100 dinosaur species 'roamed UK'
More than 100 different species of dinosaur once roamed Britain including three cousins of American top predator Tyrannosaurus rex, according to the author of a new book.
Yet the UK's rich reptilian past has largely been ignored in popular culture, says palaeontologist Dean Lomax.
British dinosaurs included stegosaurs, ankylosaurs, ornithopods and gigantic sauropods, one of which may be the largest dinosaur found in Europe.
In addition, at least three different types of tyrannosaur - carnivorous theropods which stood on two legs - hunted in the British Isles.
"The three British tyrannosaurs would have resembled their infamous cousin, T. rex, but were smaller - between three and five metres in length - possessed longer forelimbs, were more agile and, geologically speaking, a lot older," said Dr Lomax, visiting scientist at the University of Manchester, who has worked on dinosaur projects around the world.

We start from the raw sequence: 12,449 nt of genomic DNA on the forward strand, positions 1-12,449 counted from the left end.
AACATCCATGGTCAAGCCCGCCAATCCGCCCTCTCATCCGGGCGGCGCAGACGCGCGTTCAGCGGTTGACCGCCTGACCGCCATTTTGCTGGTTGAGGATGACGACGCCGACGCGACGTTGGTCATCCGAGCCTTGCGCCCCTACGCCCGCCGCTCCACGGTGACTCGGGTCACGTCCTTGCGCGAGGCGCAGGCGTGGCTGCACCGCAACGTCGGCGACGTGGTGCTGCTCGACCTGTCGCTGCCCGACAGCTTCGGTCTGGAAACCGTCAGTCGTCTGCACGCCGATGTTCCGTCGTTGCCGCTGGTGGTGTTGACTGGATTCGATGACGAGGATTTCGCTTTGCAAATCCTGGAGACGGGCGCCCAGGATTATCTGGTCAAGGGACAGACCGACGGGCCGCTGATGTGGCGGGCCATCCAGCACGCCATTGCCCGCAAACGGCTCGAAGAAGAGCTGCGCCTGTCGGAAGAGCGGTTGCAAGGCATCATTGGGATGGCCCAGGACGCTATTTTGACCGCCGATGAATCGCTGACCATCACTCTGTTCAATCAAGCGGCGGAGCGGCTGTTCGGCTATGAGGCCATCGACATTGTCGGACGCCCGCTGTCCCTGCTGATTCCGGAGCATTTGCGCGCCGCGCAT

Most UK dinosaur remains have been recovered from rocks dating to the Middle Jurassic and Cretaceous periods.
The majority come from Oxfordshire and the Isle of Wight, but significant finds have also been made in Scotland, Wales and Northern Ireland.
The first ever dinosaur to be described in 1824, Megalosaurus, was found in Oxfordshire.
Dr Lomax said: "Growing up in Yorkshire, I had always wanted to learn about the dinosaurs discovered here, yet all the books I read, or programmes watched on TV, made only passing comments to some of the remains discovered in the British Isles."
Dinosaurs Of The British Isles, by Dean Lomax and Nobumichi Tamura, is published by Siri Scientific Press.